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Notes from the Lecture Hall: The trouble with postmodernism

If I ever have the pleasure of making your acquaintance, you will find that I tend to poke fun at postmodernism (all in good fun). I believe in objective truth. The sort of truth that makes it universally unacceptable to murder, cheat, tail-gate, and cheer for the Calgary Flames (or their farm team…).

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by Sean D. Evans (Blogger)

Email: onlineeditor at ufvcascade dot ca

If I ever have the pleasure of making your acquaintance, you will find that I tend to poke fun at postmodernism (all in good fun). I believe in objective truth. The sort of truth that makes it universally unacceptable to murder, cheat, tail-gate, and cheer for the Calgary Flames (or their farm team…).

The problem with this, I’ve found, is that some do not buy into this concept of objective truth.

Which is okay. 

Wait. Does that make me postmodern? No. It could make me tolerant, whatever that means. Regardless, it certainly doesn’t make us both right. If you think it does, please don’t bother arguing against my position (according to you, my postmodern friend, I am right in my own ‘special’ way)

 The thing is, I get annoyed when you (my postmodern peers), say things to me like: “Hey, don’t be a hater. What’s true for you is true for you, and what is true for me is true for me. Justin Beiber is a stud.”

I have a hard time understanding this. How is it that the only acceptable objective “truth” is that there is no objective truth. It seems to me like postmodernism has just shot itself in the foot, if anything.

Forgive me if I am over-simplifying the issue, but when a worldview cannot even withstand its own conditions, something has gone awry

Am I wrong?

Feel free to answer that, just don’t say I am wrong on account of everyone having their own ‘special’ truth.

Anyway, enough of my late-night ranting. Here is a thoughtful comment on the matter from Stanley J. Grenz in A Primer on Postmodernism (p 42-43)

Our globalized, pluralistic situation has subverted the Enlightenment vision. Postmoderns contend we can no longer reasonably hold out the prospect of discovering the one, universal symbolic world that unites humanity at a level deeper than that of our apparent differences. Indeed, they say, we must come to grips with the realization that we inhabit a globe consisting of “multiple realities.” Different groups of people construct different “stories” about the world they encounter. These different languages, in turn, facilitate different ways of experiencing life. As a result, people do not merely espouse different political opinions and religious beliefs; they actually live in different worlds with respect to basic matters of personal identity, time, and space. 

Grenz brings it home by saying:

The postmodern understanding of knowledge, therefore, is built on two foundational assumptions: (1) postmoderns view all explanations of reality as constructions that are useful but not objectively true, and (2) postmoderns deny that we have the ability to step outside our constructions of reality.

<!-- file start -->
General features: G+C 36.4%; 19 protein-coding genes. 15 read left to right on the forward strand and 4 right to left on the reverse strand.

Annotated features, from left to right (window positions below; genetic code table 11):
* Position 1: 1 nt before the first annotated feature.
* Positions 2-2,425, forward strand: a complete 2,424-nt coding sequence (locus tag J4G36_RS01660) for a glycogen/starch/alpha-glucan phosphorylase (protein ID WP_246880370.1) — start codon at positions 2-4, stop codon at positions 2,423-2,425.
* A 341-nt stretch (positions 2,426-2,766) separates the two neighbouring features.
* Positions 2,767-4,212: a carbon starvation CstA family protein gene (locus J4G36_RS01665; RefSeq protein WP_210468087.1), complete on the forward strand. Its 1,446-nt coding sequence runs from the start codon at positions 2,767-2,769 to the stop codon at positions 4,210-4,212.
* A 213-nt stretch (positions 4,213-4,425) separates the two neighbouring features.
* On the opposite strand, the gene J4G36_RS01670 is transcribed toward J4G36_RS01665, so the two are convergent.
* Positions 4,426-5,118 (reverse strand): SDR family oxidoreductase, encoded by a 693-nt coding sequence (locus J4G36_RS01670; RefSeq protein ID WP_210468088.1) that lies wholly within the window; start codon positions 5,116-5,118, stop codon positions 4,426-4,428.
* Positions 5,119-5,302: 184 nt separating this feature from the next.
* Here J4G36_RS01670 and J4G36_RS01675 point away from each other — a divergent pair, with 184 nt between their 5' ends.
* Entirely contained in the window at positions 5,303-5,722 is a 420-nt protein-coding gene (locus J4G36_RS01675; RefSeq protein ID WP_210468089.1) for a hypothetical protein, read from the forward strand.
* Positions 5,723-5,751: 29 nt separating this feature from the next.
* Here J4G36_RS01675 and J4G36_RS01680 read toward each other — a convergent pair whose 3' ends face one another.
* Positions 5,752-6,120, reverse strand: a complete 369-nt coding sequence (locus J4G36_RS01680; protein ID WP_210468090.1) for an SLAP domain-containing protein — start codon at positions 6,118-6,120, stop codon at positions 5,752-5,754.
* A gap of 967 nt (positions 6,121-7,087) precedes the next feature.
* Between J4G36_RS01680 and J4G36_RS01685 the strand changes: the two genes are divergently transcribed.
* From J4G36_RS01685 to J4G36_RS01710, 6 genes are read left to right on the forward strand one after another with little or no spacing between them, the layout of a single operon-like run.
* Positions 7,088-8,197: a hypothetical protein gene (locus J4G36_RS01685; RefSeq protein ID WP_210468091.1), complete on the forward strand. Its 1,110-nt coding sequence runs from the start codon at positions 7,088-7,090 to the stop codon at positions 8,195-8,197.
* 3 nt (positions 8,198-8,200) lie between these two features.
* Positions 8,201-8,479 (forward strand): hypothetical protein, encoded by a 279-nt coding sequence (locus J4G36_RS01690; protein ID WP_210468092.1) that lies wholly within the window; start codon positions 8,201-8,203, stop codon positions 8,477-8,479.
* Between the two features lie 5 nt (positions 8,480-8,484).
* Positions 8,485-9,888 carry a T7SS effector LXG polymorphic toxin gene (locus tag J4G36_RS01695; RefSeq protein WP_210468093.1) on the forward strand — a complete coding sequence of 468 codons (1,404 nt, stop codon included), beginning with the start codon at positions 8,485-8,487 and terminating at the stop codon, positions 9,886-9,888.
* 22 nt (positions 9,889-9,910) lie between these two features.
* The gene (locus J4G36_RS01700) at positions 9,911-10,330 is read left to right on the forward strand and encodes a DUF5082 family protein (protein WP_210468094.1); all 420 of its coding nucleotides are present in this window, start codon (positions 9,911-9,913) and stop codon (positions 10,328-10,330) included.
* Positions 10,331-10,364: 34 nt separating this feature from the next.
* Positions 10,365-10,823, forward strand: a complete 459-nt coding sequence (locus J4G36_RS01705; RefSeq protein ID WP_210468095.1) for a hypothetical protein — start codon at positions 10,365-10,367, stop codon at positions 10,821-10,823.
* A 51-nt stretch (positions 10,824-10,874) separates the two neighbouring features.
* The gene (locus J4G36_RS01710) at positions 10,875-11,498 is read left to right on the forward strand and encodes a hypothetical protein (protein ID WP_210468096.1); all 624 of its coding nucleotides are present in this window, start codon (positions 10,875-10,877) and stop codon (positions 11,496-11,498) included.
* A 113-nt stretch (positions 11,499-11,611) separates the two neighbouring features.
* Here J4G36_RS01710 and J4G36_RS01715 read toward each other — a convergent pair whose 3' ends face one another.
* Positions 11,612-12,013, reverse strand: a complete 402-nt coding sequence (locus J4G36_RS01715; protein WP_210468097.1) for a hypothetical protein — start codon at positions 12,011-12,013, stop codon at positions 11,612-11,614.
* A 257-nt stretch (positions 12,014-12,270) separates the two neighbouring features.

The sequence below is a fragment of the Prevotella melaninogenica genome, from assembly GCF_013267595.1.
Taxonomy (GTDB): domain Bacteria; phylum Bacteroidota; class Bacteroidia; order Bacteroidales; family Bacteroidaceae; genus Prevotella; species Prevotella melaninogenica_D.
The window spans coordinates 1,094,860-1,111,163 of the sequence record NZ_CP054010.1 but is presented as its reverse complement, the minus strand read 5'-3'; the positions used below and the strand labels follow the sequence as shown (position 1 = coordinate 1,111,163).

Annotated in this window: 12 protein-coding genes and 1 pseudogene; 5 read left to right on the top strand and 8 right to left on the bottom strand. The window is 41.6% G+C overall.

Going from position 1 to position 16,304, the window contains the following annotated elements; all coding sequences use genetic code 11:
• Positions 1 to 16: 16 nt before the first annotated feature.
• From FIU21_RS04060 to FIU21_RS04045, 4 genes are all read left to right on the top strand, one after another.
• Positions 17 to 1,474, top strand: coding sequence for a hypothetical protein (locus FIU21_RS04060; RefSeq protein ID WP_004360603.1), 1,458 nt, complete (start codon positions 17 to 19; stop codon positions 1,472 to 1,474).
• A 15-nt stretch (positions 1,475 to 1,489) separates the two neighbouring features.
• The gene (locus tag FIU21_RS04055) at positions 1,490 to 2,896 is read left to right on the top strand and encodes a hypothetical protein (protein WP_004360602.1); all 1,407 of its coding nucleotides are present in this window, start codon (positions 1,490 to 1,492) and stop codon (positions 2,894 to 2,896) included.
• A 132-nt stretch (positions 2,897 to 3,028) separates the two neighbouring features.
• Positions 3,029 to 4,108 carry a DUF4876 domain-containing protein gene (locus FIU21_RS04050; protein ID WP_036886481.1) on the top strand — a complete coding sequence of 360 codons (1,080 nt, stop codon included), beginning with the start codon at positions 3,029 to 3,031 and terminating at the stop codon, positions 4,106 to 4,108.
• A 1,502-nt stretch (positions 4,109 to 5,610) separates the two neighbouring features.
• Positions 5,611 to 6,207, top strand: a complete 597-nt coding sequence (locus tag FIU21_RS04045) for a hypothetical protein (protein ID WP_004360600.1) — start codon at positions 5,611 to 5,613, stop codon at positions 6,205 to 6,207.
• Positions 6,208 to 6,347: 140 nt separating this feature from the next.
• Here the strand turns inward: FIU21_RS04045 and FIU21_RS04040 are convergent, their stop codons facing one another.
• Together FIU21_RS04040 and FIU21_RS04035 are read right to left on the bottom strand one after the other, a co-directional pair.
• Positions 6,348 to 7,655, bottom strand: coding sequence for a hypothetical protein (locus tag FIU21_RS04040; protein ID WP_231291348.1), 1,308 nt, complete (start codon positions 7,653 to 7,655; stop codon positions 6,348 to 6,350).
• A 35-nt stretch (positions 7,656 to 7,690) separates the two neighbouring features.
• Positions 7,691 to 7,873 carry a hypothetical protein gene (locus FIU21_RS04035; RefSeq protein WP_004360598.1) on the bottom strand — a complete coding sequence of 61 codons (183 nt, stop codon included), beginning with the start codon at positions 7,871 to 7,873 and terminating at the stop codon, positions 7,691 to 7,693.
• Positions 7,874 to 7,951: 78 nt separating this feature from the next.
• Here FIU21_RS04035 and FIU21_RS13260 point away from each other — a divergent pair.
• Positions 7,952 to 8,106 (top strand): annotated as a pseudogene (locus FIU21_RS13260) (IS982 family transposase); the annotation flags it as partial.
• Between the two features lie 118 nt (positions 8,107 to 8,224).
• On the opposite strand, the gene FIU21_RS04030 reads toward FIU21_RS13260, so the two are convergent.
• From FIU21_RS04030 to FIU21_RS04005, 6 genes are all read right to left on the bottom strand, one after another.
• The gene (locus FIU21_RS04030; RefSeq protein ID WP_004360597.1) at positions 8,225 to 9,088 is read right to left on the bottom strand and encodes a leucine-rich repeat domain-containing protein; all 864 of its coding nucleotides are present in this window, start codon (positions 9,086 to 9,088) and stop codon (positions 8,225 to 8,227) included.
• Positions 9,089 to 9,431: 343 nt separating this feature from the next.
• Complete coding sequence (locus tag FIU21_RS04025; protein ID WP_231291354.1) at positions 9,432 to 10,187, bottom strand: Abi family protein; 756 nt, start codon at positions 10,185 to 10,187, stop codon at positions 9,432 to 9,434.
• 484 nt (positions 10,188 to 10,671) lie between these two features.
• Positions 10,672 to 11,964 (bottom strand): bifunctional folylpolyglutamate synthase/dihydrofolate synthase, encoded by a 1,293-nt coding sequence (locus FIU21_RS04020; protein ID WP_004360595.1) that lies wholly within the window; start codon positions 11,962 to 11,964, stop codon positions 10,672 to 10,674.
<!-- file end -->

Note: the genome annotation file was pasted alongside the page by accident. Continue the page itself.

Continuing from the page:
Thoughts?

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3 Comments

3 Comments

  1. Rachel Standcumbe

    March 9, 2011 at 7:56 pm

    Belief doesn’t create truth.
    Disbelief doesn’t destroy truth.

    Personally, I have to agree with you here. The post-modern perspective on truth is seriously flawed! When there is no such thing as truth, there is no such thing as right or wrong. This is a very wonderful belief if you want to remove responsibility for your actions. One can accomplish all kinds of things when they remove ultimate truth from their way of thinking. I’m going to say that those who chose this system of thinking are either lazy & cowardly, or completely evil.
    Lazy because it is a very easy system of thinking to adopt and involves little to no contemplation.
    Cowardly because it refuses to address any evil, since evil is only an idea that varies person to person.
    Evil, well, clearly if I had done something ‘wrong’ it would be much easier to claim that it was right, according to my own special truth and way of thinking.

  2. Sean Evans

    March 11, 2011 at 10:03 am

    I am glad you agree. it is interesting to note the moral implications of the loss of an ultimate standard of truth. It is often difficult to get those who argue that truth is subjective to live by their own standards–just try stealing their wallet and watch their reaction.
    The question is, then, where does this lead our society?

  3. Rachel Standcumbe

    March 14, 2011 at 3:22 pm

    well, it’s not much of a question…
    invalidating moral codes don’t make them go away. This will cause more problems then it ‘solves’ because people won’t accept each others standards. Consider how many people have been killed due to a lack of a moral code (ex. the holocaust). I’m sure that in Hitler’s personal reality he was doing the right thing.

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